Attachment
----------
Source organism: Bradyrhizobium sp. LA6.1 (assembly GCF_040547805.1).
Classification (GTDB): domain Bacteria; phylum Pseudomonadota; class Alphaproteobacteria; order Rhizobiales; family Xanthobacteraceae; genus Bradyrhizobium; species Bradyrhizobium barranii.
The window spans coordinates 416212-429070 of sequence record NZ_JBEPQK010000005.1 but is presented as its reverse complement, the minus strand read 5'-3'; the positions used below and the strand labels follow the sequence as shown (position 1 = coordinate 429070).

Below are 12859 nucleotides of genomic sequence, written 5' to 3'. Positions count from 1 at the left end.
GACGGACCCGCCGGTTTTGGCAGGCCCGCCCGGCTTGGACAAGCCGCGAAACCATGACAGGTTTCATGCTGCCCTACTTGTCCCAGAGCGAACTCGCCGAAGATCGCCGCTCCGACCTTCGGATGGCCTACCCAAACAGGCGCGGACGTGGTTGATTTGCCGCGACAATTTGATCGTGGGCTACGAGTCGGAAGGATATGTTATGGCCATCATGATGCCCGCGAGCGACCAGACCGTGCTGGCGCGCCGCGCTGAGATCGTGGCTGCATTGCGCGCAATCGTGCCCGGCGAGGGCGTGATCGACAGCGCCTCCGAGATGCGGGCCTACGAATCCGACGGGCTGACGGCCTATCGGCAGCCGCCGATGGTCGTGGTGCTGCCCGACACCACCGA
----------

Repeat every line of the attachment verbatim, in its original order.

Source organism: Bradyrhizobium sp. LA6.1 (assembly GCF_040547805.1).
Classification (GTDB): domain Bacteria; phylum Pseudomonadota; class Alphaproteobacteria; order Rhizobiales; family Xanthobacteraceae; genus Bradyrhizobium; species Bradyrhizobium barranii.
The window spans coordinates 416212-429070 of sequence record NZ_JBEPQK010000005.1 but is presented as its reverse complement, the minus strand read 5'-3'; the positions used below and the strand labels follow the sequence as shown (position 1 = coordinate 429070).

Below are 12859 nucleotides of genomic sequence, written 5' to 3'. Positions count from 1 at the left end.
GACGGACCCGCCGGTTTTGGCAGGCCCGCCCGGCTTGGACAAGCCGCGAAACCATGACAGGTTTCATGCTGCCCTACTTGTCCCAGAGCGAACTCGCCGAAGATCGCCGCTCCGACCTTCGGATGGCCTACCCAAACAGGCGCGGACGTGGTTGATTTGCCGCGACAATTTGATCGTGGGCTACGAGTCGGAAGGATATGTTATGGCCATCATGATGCCCGCGAGCGACCAGACCGTGCTGGCGCGCCGCGCTGAGATCGTGGCTGCATTGCGCGCAATCGTGCCCGGCGAGGGCGTGATCGACAGCGCCTCCGAGATGCGGGCCTACGAATCCGACGGGCTGACGGCCTATCGGCAGCCGCCGATGGTCGTGGTGCTGCCCGACACCACCGA